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Acting Now to Achieve Accessible Transportation and Universal Mobility

Julie Babinard's picture
There is great diversity of needs among people with disabilities. Specific impairment may be linked to a physical, hearing, speech, visual or cognitive condition. And the reality is that almost everyone will face temporary or permanent disability at some point in life. This can be caused by a number of factors, ranging from disease, old age to accidents. The first World Report on Disability, produced jointly by the World Health Organization (WHO) and the World Bank, suggests that more than a billion people in the world today have some form of disability.

In all areas of life, personal mobility and accessibility allow people to reach and benefit from their environment. Regrettably, many obstacles and barriers to indoor and outdoor public facilities and buildings prevent equal access by people with disabilities as well as people who are not disabled but have limited mobility or physical challenges, including the elderly, children, and pregnant women.

In transportation, poorly accessible transport systems, infrastructure and vehicle design, as well as lack of accessible information to passengers hinder accessibility. This form of exclusion increases the costs associated with disability and people who are denied access to essential transport services tend to face greater challenges to stay out of, or exit, poverty.

Raising awareness and commitment for improving accessible transportation is needed from governments around the world. It is often perceived that accessibility is a luxury that cannot be afforded, and that universal access is unaffordable in the face of pressure to meet other priorities. However, significant gains can be made by just ensuring that good design principles that offer inclusion are properly observed when any infrastructure investments are being made. In most cases, adopting inclusive design principles requires planning and attention, not extra cost.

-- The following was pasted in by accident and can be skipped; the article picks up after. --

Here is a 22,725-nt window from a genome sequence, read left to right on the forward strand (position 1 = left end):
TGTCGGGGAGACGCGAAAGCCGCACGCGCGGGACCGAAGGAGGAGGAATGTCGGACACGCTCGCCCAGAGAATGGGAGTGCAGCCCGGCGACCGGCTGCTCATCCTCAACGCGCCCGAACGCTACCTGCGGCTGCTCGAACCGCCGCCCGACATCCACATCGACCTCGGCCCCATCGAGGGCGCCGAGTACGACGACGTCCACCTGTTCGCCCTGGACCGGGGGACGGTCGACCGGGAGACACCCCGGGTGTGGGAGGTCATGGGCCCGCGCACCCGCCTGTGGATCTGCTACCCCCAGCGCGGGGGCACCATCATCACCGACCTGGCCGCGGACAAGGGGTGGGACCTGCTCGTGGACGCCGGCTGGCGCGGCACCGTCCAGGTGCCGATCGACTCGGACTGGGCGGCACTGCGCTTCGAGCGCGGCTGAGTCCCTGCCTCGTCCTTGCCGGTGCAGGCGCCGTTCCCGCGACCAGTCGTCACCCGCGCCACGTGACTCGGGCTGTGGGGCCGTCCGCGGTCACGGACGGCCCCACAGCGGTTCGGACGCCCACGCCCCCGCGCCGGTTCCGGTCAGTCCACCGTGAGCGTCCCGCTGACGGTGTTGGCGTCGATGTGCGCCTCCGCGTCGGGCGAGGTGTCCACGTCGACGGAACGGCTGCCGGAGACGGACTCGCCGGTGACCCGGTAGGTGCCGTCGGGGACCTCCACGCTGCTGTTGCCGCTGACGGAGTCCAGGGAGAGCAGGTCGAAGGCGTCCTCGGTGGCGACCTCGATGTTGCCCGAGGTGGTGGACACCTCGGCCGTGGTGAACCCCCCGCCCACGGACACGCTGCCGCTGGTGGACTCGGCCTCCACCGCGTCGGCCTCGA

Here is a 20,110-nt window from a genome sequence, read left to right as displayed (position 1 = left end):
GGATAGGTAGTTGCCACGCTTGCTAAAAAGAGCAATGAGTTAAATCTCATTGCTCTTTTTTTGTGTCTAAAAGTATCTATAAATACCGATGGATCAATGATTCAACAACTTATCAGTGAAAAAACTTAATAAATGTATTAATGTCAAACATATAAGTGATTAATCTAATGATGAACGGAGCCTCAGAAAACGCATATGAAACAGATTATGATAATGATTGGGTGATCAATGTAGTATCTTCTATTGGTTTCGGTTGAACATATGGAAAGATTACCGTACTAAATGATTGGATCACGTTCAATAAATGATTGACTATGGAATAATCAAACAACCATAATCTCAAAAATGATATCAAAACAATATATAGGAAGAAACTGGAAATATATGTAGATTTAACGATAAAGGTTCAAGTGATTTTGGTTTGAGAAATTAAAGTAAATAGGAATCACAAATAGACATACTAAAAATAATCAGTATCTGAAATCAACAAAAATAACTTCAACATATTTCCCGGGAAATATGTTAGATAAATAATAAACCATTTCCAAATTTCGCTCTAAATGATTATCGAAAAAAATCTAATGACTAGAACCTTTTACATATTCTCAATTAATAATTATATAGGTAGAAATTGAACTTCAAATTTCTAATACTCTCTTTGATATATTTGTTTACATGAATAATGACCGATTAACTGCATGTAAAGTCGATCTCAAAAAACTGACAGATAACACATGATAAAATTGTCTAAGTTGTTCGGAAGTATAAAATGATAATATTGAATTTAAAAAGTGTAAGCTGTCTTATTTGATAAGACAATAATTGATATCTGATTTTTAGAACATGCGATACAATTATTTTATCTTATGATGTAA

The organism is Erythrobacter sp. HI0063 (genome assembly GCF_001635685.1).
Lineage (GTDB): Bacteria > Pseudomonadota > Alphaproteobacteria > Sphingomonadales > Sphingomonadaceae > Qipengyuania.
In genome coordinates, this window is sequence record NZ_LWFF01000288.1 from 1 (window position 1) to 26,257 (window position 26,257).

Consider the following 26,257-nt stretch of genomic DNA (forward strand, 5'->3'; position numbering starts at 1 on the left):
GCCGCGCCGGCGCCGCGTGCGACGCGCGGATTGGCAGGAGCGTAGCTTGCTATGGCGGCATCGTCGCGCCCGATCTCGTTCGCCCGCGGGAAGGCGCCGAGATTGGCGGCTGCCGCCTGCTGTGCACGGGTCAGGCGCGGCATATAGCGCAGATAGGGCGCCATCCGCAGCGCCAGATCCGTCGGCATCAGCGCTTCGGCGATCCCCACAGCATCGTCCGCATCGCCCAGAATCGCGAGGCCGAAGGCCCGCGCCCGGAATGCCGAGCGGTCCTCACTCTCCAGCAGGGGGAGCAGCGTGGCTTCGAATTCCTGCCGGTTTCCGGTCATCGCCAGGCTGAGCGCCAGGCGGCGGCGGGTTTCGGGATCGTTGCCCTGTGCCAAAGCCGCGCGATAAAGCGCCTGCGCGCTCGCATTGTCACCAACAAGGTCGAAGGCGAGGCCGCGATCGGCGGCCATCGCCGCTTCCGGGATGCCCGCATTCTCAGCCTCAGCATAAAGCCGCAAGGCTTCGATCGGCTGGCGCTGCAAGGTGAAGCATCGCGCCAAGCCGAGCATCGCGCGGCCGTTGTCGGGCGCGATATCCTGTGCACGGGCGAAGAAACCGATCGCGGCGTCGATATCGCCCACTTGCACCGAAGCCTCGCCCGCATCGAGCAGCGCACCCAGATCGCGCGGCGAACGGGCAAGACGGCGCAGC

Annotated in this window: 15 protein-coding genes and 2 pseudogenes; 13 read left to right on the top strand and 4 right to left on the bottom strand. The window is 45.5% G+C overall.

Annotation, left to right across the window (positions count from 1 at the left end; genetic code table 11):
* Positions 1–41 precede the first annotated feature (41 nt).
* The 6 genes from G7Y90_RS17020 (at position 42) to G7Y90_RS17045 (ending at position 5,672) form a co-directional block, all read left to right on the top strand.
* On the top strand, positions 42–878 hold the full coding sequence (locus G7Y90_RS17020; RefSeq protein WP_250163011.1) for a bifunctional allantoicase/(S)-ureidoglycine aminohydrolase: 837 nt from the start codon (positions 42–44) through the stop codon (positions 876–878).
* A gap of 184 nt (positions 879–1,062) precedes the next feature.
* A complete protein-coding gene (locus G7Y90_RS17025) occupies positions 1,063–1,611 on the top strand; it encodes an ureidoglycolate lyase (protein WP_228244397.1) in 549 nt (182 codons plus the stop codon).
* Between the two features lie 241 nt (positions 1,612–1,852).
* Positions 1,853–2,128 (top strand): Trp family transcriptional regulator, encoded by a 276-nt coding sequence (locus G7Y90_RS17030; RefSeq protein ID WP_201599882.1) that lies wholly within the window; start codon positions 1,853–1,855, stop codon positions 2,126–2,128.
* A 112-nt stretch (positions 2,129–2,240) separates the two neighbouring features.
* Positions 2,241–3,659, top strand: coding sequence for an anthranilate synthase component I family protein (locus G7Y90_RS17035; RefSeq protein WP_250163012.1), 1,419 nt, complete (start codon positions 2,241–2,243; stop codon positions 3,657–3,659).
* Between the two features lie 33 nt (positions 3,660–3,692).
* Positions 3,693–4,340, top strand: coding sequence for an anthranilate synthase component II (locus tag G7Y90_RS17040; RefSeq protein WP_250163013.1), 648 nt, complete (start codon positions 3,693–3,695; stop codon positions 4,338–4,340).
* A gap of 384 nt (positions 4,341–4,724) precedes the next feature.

World Bank projects have shown that many countries have guidelines and standards for creating accessible transport systems. Guidelines regarding outdoor environments often include measures for space and width for wheelchair users, appropriate non-slippery firm surfaces, maximum gradients on ramps and curb stones, design of handrails, and visual and tactile markings for persons with impaired vision. In some countries appropriate designs for pedestrian crossings, including light poles and guiding technology for visually impaired persons, are included in standard street and road design documents. The UN Convention on the Rights of People with Disabilities also serves as a tool for engaging country counterparts in inclusive development policies and projects.

My recommendation for beginning to effectively address accessibility issues in transportation is to recognize that there is a continuum of interventions for making transport accessible that benefits all. It is critical to adopt universal design depending on the level of existing development and local circumstances. Likewise, the type of intervention needed can vary depending on the mode of transportation targeted. There could be an emphasis on developing accessibility of non-motorized mode of transport when such transport provides the greatest share of trips made. In other circumstances, features for buses should be emphasized due to their key role in providing the majority of trips for many passengers. Finally, it is important to review the entire trip chain that makes up a journey, from starting point to destination. If any link is inaccessible, the entire trip becomes difficult.

The lack of incentives and a perception that implementation is expensive, particularly for applying disability standards and solutions of high-income economies, should not stop the efforts to act now for achieving accessible transportation and universal mobility. I suggest reviewing some of our good practice experience and resources that have been developed through the commitment of our country clients and the pioneering leadership of our team leaders for purposeful inspiration.


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Photo credit: Auntie P., 2007
 

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